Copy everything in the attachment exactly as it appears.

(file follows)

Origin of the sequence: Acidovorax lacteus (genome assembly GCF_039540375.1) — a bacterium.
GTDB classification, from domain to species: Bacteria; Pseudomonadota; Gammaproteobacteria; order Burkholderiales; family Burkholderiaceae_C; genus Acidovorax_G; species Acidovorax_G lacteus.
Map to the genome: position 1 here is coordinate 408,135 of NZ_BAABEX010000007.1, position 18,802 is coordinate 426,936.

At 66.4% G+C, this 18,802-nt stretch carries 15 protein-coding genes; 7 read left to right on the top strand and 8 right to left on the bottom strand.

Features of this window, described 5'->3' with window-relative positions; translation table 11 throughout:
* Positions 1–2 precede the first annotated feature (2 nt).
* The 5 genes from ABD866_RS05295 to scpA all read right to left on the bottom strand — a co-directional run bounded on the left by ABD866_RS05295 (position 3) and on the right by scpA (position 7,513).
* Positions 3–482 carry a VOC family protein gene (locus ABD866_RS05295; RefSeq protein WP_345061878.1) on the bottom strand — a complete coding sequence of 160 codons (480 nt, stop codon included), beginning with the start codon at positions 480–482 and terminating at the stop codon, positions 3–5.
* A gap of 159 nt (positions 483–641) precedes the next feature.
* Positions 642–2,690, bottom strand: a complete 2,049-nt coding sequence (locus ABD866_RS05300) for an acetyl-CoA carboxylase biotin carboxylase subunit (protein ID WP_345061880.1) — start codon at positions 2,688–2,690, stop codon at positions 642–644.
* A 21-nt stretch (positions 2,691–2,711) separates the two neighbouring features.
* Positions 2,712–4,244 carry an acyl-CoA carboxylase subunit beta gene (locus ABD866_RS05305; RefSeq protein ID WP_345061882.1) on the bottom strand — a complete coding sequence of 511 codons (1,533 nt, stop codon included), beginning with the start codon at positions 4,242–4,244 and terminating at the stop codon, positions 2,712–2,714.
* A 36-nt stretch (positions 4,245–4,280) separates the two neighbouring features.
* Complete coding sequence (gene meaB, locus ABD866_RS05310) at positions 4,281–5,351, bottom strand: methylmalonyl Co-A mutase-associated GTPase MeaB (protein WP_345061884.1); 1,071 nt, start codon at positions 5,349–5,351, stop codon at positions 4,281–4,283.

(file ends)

Origin of the sequence: Acidovorax lacteus (genome assembly GCF_039540375.1) — a bacterium.
GTDB classification, from domain to species: Bacteria; Pseudomonadota; Gammaproteobacteria; order Burkholderiales; family Burkholderiaceae_C; genus Acidovorax_G; species Acidovorax_G lacteus.
Map to the genome: position 1 here is coordinate 408,135 of NZ_BAABEX010000007.1, position 18,802 is coordinate 426,936.

At 66.4% G+C, this 18,802-nt stretch carries 15 protein-coding genes; 7 read left to right on the top strand and 8 right to left on the bottom strand.

Features of this window, described 5'->3' with window-relative positions; translation table 11 throughout:
* Positions 1–2 precede the first annotated feature (2 nt).
* The 5 genes from ABD866_RS05295 to scpA all read right to left on the bottom strand — a co-directional run bounded on the left by ABD866_RS05295 (position 3) and on the right by scpA (position 7,513).
* Positions 3–482 carry a VOC family protein gene (locus ABD866_RS05295; RefSeq protein WP_345061878.1) on the bottom strand — a complete coding sequence of 160 codons (480 nt, stop codon included), beginning with the start codon at positions 480–482 and terminating at the stop codon, positions 3–5.
* A gap of 159 nt (positions 483–641) precedes the next feature.
* Positions 642–2,690, bottom strand: a complete 2,049-nt coding sequence (locus ABD866_RS05300) for an acetyl-CoA carboxylase biotin carboxylase subunit (protein ID WP_345061880.1) — start codon at positions 2,688–2,690, stop codon at positions 642–644.
* A 21-nt stretch (positions 2,691–2,711) separates the two neighbouring features.
* Positions 2,712–4,244 carry an acyl-CoA carboxylase subunit beta gene (locus ABD866_RS05305; RefSeq protein ID WP_345061882.1) on the bottom strand — a complete coding sequence of 511 codons (1,533 nt, stop codon included), beginning with the start codon at positions 4,242–4,244 and terminating at the stop codon, positions 2,712–2,714.
* A 36-nt stretch (positions 4,245–4,280) separates the two neighbouring features.
* Complete coding sequence (gene meaB, locus ABD866_RS05310) at positions 4,281–5,351, bottom strand: methylmalonyl Co-A mutase-associated GTPase MeaB (protein WP_345061884.1); 1,071 nt, start codon at positions 5,349–5,351, stop codon at positions 4,281–4,283.